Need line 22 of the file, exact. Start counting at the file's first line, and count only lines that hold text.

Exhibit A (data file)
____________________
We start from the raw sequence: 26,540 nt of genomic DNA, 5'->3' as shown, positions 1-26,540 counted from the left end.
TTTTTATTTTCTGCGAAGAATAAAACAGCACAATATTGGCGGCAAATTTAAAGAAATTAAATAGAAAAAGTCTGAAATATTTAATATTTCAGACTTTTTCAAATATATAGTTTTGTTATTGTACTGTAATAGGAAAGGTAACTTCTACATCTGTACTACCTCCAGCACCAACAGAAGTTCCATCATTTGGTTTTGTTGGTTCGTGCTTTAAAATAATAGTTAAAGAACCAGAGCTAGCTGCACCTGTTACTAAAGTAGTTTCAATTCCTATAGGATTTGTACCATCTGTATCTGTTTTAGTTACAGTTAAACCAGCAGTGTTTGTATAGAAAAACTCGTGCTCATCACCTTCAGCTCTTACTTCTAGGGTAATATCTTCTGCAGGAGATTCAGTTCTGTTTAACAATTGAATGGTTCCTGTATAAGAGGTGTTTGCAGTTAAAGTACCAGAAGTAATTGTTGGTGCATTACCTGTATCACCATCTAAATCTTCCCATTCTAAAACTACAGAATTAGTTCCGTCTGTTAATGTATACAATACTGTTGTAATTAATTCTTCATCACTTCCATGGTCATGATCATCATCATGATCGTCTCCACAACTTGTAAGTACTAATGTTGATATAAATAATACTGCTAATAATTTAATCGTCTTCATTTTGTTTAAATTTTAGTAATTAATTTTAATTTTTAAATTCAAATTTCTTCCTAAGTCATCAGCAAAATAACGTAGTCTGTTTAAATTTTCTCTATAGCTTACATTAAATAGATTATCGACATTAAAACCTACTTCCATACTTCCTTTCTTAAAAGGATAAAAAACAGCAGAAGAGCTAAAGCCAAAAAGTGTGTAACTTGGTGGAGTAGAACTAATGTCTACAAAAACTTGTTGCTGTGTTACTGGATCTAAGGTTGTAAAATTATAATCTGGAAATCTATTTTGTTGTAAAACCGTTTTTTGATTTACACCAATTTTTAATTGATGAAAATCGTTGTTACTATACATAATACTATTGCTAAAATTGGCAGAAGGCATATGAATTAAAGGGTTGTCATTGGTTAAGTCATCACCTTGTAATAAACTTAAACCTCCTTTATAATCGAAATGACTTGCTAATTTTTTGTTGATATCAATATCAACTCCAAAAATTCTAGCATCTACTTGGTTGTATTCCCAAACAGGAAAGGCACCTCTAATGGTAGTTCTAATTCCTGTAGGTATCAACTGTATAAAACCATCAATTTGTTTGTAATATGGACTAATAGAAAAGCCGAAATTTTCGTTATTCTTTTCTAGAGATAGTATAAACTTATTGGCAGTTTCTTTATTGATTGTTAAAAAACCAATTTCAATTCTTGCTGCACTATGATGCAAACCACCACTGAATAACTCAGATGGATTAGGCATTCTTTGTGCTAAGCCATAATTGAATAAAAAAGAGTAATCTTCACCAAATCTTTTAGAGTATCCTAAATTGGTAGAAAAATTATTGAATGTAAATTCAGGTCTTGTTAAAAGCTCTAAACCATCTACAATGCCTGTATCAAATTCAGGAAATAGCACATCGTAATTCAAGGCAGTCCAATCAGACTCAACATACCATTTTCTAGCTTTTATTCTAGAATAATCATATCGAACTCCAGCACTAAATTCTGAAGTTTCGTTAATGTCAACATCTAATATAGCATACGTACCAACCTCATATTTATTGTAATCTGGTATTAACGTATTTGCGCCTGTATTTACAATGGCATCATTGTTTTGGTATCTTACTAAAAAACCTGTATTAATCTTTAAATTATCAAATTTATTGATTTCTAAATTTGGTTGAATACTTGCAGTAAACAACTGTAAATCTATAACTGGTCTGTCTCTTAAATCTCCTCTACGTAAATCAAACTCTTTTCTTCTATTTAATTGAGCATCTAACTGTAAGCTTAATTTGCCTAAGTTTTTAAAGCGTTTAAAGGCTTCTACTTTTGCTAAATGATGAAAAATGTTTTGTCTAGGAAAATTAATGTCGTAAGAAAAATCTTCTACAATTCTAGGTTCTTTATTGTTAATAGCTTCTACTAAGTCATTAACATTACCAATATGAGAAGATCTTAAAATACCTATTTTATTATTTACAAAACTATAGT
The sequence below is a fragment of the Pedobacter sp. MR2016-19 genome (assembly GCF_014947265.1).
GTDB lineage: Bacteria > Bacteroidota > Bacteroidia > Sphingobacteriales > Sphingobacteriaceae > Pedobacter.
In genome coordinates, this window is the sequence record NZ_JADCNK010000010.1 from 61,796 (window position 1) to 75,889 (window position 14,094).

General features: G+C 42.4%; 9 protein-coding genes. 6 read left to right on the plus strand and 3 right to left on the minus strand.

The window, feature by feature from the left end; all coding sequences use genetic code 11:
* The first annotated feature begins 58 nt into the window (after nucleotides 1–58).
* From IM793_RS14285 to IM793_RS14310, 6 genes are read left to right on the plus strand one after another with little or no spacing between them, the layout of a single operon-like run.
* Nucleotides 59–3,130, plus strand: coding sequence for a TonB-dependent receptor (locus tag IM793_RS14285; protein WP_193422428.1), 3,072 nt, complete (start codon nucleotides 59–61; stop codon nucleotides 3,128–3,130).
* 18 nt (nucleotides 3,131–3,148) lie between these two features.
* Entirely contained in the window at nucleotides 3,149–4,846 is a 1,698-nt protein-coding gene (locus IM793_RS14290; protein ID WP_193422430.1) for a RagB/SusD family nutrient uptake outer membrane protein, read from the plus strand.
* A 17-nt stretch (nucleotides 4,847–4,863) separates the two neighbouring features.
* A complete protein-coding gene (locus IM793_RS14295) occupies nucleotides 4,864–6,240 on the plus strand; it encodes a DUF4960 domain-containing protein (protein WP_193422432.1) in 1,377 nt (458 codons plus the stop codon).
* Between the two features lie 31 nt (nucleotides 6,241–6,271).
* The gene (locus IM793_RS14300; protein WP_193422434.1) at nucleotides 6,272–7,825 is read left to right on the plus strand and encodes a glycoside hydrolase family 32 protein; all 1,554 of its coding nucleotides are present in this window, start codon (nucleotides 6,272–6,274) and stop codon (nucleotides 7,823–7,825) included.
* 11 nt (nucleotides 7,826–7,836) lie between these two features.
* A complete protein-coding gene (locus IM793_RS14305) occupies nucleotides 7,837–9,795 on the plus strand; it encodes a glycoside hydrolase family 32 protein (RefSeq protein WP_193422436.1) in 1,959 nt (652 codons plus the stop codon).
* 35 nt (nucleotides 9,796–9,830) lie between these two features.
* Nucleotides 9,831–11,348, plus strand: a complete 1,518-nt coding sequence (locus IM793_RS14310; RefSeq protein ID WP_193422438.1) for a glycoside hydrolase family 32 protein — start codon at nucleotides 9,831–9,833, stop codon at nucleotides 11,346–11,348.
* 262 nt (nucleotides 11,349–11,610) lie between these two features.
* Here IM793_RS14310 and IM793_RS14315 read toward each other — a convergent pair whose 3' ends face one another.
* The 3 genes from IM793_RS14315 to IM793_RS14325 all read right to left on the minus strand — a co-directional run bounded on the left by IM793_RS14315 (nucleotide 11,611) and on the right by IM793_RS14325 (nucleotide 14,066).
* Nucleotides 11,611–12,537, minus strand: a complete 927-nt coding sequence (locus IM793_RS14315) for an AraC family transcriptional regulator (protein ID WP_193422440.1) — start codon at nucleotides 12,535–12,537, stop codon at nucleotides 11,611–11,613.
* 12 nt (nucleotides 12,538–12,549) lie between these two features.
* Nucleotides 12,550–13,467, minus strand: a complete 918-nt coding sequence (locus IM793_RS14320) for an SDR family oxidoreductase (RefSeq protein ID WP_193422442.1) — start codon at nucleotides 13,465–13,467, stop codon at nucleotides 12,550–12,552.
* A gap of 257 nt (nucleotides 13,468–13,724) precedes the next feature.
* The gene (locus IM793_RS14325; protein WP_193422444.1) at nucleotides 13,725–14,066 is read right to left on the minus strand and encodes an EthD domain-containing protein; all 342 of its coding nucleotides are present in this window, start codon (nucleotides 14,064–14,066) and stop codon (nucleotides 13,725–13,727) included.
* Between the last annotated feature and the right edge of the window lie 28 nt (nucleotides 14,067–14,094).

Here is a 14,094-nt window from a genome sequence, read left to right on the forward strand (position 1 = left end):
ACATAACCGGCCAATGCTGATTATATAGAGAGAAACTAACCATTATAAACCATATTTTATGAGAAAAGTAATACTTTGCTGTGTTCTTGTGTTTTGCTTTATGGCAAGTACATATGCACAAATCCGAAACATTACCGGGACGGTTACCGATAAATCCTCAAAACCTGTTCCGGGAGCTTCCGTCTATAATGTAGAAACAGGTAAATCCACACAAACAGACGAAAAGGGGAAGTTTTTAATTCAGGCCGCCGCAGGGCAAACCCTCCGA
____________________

* Here IM793_RS14310 and IM793_RS14315 read toward each other — a convergent pair whose 3' ends face one another.